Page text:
Robert Wilson leads safaris on the Kenyan savanna. On this occasion, he takes Mr. and Mrs. Macomber out to hunt buffalo. The obnoxious ways of Margaret Macomber make the three of them get ...
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Robert Wilson leads safaris on the Kenyan savanna. On this occasion, he takes Mr. and Mrs. Macomber out to hunt buffalo. The obnoxious ways of Margaret Macomber make the three of them get on each others nerves. During the hunt Francis Macomber is shot by his wife. An accident or an attempt to get rid of Francis? Written by
In the mid-1940s, screenwriter Casey Robinson optioned the rights to this story with Gregory Peck envisioned as the lead. Robinson had brought Peck to Hollywood in 1943 for Peck's debut role in Days of Glory (1944), and the actor had agreed to appear in another film of Robinson's choice. See more »
When Margaret and Robert start out on their safari driving across the country, in close shots they are shown looking out the right side of their truck at wildlife, but the shots of the animals they are presumably viewing are taken out the left side of a moving vehicle. See more »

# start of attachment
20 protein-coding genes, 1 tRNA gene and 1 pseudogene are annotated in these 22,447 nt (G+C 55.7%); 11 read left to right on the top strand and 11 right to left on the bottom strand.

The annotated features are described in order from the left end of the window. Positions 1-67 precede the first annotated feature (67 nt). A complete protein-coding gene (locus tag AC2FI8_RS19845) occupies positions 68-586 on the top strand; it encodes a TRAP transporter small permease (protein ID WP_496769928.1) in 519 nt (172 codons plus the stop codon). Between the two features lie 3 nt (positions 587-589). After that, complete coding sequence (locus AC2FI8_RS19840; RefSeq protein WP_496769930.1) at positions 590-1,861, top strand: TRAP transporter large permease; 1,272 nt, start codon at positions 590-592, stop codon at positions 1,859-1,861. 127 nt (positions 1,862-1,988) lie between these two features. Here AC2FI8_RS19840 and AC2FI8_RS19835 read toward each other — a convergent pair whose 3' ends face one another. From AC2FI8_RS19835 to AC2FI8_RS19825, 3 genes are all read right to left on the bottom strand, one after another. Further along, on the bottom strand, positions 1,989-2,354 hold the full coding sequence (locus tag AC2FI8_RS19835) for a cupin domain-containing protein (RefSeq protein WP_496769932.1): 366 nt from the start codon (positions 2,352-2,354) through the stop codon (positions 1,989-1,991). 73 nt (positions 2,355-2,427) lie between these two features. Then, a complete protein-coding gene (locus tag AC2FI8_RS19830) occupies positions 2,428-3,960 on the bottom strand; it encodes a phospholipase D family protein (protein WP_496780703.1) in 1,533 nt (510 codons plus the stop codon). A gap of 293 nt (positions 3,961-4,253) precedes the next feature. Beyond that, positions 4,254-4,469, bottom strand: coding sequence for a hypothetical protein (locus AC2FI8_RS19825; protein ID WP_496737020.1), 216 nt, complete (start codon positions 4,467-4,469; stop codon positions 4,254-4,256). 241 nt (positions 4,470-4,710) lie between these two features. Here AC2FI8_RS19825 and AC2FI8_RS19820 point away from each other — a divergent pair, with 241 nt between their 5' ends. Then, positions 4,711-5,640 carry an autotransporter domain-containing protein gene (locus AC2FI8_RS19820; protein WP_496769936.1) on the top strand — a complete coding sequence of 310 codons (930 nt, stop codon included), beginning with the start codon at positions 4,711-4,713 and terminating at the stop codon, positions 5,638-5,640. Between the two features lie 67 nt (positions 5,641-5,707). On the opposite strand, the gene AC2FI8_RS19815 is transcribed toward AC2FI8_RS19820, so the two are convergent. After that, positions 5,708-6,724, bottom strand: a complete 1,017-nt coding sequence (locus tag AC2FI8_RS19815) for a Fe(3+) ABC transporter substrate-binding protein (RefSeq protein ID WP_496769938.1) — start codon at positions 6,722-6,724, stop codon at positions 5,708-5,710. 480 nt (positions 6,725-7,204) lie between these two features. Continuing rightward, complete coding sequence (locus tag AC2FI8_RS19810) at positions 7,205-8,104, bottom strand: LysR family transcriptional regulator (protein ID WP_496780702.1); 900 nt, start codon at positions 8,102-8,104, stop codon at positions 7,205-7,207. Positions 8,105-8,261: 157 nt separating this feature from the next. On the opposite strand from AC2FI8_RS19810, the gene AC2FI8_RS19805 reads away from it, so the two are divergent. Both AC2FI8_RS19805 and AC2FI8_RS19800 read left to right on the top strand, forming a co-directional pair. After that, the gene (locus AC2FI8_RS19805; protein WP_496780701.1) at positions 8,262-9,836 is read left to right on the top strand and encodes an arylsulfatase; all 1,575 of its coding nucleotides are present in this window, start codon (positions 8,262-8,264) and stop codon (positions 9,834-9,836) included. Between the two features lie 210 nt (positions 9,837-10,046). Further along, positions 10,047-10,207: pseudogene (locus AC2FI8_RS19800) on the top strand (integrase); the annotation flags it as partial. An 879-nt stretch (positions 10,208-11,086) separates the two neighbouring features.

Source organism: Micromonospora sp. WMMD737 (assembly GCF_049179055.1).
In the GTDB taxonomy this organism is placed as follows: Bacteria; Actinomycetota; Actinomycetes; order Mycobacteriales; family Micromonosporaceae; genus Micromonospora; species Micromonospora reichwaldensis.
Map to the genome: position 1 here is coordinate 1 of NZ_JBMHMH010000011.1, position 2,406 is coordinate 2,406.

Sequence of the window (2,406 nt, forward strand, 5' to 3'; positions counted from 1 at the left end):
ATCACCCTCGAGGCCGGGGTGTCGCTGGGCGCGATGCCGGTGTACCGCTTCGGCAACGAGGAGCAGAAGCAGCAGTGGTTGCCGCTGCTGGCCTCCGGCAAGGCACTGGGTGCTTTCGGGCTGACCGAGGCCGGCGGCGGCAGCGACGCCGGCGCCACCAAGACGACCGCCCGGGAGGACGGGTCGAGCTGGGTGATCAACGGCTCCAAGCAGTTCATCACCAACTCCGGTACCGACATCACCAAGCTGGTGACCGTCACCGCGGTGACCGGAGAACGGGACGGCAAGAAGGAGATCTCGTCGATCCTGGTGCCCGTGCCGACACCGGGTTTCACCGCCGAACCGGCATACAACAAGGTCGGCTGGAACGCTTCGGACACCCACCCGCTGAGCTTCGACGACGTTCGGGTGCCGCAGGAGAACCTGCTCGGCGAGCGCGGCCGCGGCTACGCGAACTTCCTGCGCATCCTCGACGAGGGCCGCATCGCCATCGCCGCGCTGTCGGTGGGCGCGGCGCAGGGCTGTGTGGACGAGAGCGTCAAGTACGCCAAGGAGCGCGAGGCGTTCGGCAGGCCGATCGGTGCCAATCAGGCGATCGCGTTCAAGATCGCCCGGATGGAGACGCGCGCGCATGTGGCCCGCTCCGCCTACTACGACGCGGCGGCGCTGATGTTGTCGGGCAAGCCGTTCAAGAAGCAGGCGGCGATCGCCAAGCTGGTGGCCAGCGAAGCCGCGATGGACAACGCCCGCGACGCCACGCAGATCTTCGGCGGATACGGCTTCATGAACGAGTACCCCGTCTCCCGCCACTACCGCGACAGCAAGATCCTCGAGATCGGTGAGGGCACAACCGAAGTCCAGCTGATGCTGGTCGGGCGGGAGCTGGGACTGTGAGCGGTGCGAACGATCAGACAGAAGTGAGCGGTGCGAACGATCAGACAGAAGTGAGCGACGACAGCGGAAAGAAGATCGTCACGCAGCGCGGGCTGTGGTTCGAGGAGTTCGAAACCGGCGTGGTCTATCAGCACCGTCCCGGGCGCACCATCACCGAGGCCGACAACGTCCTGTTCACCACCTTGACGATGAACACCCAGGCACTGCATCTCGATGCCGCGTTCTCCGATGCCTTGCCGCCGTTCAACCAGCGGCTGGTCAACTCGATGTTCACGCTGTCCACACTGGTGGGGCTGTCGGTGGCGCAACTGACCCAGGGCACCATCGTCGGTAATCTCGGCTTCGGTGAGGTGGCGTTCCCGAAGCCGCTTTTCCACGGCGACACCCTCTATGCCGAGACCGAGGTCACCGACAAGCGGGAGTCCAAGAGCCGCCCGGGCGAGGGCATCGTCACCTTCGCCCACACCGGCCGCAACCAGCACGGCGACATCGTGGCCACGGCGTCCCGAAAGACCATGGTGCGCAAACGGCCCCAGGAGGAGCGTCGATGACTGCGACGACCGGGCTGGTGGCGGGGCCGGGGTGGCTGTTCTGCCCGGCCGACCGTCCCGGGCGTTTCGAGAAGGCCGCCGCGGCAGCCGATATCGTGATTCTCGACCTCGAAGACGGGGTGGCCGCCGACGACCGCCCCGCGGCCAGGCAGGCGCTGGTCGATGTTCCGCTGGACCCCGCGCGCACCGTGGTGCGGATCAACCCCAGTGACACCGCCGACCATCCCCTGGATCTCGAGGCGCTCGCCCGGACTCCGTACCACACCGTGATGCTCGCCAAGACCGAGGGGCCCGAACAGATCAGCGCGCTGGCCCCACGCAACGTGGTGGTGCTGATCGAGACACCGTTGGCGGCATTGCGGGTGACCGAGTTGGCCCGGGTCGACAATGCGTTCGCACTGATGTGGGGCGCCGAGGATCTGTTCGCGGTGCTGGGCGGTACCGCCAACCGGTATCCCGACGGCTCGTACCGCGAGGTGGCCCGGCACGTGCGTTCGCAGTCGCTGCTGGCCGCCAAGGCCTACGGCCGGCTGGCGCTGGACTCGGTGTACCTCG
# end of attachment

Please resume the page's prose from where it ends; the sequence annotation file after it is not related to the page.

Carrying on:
This film deserves a DVD release. Excellent script, direction, and editing carry the film into Hemingway's world. The results are excellent. The three leads do very well with their parts. I particularly liked Joan Bennett. Her cynicism and brazen effrontery towards husband Preston held my attention as she carried on an obvious affair with Peck. The dynamic between the three stars smolders across the screen as Preston attempts to "prove" his manhood by killing wild beasts. In true Hemingway style the "big game" adventure turns into one of more human proportions. Pretty bold stuff considering the Production Code was still in full swing. Reginald Denny plays with authority in a minor role.
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